But getting a pony seemed a huge and scary commitment, even if the animal was small. I found a white draft pony online and emailed the seller. It turned out to be Rob and the horse turned out to be in it's twenties and too big, a Haflinger cross. I wanted a younger animal and I explained to him what I was looking for. I told him I wanted a smaller pony I could drive, or ask to pull firewood. Something I could jump on the back of if I really wanted to, but mostly to live with my sheep and do odd jobs. I explained the barns I had, the fencing, all of it. He said I should come meet Jasper.
I did and the rest was history. I met Jasper on a miserable wet and cold spring morning and watched him jump out of a trailer window in a panic, and let me walk up and halter him and lead him back to Rob. I watched him get tacked up in western gear in the downpour as his son road him at a walk, trot, and canter around their backyard. I watched him allow all this, with his calm and even temperament, and I decided he was the pony for me. I paid him half his selling cost on the spot ($275) and arranged to have him delivered by Rob in a few days. I came to Rob's farm as a shepherd and left as a working horse owner. Holy crow. Times were a changing....
I didn't know enough about horses to even know he was underweight and in shoddy condition. To me he was beautiful. That photo above is a few days after I brought him to Cold Antler. He looks like a different animal than the one in the video below. Who knew under that gray winter coat and dirt was this dappled white king? Who knew he had muscle and strength and power? I didn't. But I did know to have vets, and farriers, and plenty of grass and sunshine at his service. He really healed here and looking back at how he started I can see that more than ever. Jasper is one of my greatest success stories. By just being himself, he makes me feel better about myself.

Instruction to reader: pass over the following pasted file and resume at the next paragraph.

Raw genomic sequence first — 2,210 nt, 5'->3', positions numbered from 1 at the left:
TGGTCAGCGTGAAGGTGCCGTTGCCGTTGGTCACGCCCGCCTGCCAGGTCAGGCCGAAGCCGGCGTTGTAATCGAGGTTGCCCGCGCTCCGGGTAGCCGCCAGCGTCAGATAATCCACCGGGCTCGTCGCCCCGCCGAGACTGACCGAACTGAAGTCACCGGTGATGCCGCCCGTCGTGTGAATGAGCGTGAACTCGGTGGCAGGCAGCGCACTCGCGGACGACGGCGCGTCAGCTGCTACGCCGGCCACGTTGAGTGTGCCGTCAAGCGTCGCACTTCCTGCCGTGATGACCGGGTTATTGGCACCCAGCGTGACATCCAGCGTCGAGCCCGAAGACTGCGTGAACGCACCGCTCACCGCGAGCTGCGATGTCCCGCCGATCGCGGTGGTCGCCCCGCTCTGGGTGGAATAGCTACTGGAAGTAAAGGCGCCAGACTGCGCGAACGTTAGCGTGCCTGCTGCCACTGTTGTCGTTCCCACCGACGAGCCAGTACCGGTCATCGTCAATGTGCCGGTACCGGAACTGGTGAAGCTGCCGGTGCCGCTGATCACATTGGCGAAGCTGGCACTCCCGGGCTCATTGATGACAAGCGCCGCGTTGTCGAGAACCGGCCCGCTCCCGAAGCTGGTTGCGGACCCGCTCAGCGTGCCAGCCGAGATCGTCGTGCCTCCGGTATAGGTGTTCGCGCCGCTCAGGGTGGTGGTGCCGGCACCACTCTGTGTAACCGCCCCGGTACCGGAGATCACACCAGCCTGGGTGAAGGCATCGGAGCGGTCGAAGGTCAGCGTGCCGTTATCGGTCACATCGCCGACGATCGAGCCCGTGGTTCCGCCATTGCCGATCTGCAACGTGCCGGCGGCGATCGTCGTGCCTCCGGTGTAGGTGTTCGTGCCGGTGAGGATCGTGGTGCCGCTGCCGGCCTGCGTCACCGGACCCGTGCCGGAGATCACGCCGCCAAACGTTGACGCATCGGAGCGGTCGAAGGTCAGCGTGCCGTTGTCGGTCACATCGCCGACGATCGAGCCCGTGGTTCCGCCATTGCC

And Jasper lived here and worked here, and he did thrive. But no horse should be totally alone. Jasper wasn't, as he had the sheep and me, but sheep do not make the best companion animals for a pony. When Merlin arrived Jasper's life improved in unspeakable ways! He now had a larger pen, a companion, someone to run and rub against, kick and whinny with. Those two are my odd couple for sure: Merlin is so calm and steady and authoritative and Jasper is all piss and vinegar and goofiness. But it works. It works brilliantly. And now with Merlin being the more trained animal on the farm, he is used for work and Jasper's life is just running, and playing, and bumping heads, and eating out with friends. Merlin is doing nearly all of the work and Jasper is on a holiday, so he may have hit his own personal paradise.
I want to get Jasper in harness on a cart soon. What I know now about driving and horses has given me the confidence to try and I bet soon as J is in a cart he'll do wonderful! But right now he is a party animal, on vacation, and loving every minute of his life. Not a bad way for an Amish reject to turn out.